Now: I am neither so arrogant, nor so stupid as to even begin to draw a comparison between myself and the truly great Steiner – but I am also struggling under the “epithet ‘elitist’.” Needless to say, his metier is that of the true polymath, his consideration of greatness (in literature alone) spans Dante, Shakespeare, Homer, Sophocles, Tolstoy and Dostoevsky – whereas mine is the very shallow world of advertising. But still: the JOB is to discard the better and reach for, and build, the best. I am unshakeable in this, but it’s getting me into a lot of trouble – there is a prevailing current of “no such thing as a bad idea” (palpably untrue, as scanning the theatre listings, bookshelves, cinema showings and television schedule should make it more than apparent) and “everyone’s voice is equal”. Well: RUBBISH.

What are inarguable rights of humanity (equality, representation, self-actualisation etc.) are simply not transferable to the realm of ideas: and I don’t see why that’s problematic. Indeed, it seems to me to be incredibly dangerous to assert that all ideas have equal weighting, all voices have equal resonance, all thoughts have equal brilliance: if you can’t say “That idea is poor in quality”, “that idea can be improved upon”, “that idea can be liberated by cutting away the dead wood that’s shadowing it” then what hope is there for great ideas? However, my enthusiasm for the great (and I will be honest: my dismissive treatment of the palpably sub-standard) is getting me a reputation of “only wanting to work with people he thinks are good” and the classic “he doesn’t suffer fools gladly” (show me someone who does, and I’ll show you a fool).

In the words of an infuriated Hanif Kureishi, during a Radio 4 interview at which he was surrounded by preening, specious, post-modern egalitarian pussies: “I’m sorry, but opera IS better than “Just Seventeen”. It just IS.” This captures my attitude precisely – but I am astonished at the number of people who are prepared to take the opposing side as they finger the toenails that protrude from their Birkenstocks, and adjust their bejewelled beanies, purchased at Womad or the fucking Innocent Village Fete or some such hell-hole of wilful ignorance.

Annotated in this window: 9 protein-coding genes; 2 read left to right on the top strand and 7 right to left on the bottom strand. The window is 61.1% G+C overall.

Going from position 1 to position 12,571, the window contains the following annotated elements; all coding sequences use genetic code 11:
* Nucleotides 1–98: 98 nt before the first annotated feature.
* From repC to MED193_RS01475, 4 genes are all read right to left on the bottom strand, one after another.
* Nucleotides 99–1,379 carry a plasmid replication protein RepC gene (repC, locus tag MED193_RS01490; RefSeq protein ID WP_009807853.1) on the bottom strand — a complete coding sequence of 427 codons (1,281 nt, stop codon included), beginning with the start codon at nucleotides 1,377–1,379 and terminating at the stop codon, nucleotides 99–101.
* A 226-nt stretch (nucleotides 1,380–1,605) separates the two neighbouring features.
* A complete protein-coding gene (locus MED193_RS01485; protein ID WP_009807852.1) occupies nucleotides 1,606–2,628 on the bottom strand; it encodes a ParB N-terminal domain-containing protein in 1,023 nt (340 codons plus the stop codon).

I really don’t know what the antidote to this is, but my first act of defiance has been to put a poster above my desk with “Elitist at Work” written on it – and in quite an inaccessible font, too. I think we all know that Steiner would see this and think “mon semblable, mon frere.”.

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Times are `ard. Even in the well-heeled regions of Chelsea, where my office is, there is less of a spring in the step of the Tod-loafered bankers and Louboutin-shod lunchers: fear is in the air.

In reaction to this, Agency has decided to let the lease on one of the floors we rent expire, with the result that three floors of people needs to be fitted into two floors – and that means Open Plan, apparently. We are currently in the interim stage (everything bashed about, nothing finished, “holding pattern” seating) and what a dog’s breakfast it is: the grey carpeted floor is complemented by grey office furniture (ugly), and a horde of people all crammed in together like a Mumbai call centre: it’s as if a talented set designer had been asked to create an environment that screamed anonymity, despair and depression – and had done it very well. What is particularly challenging about all this is that the brief for the environment was apparently “creative, collaborative, contemporary” – and yet we have ended up with something that wouldn’t look out of place in a Kafka dramatisation…

I haven’t done open plan in a while and I had forgotten just have awful it is: the people walking right by you is one thing, but the very worst thing is the complete absence of privacy. Trying to think (or even write) as people hover by you with a watery, apologetic smile (which seeks to convey “I hate to interrupt you, but I AM going to”) until you finally turn your gaze upon them is really exhausting. So: we have to wait and see how the next stage goes, meanwhile I have planned for the worst and have my CV out with a headhunter…

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If there’s love, anything is possible.

If there isn’t, nothing is possible.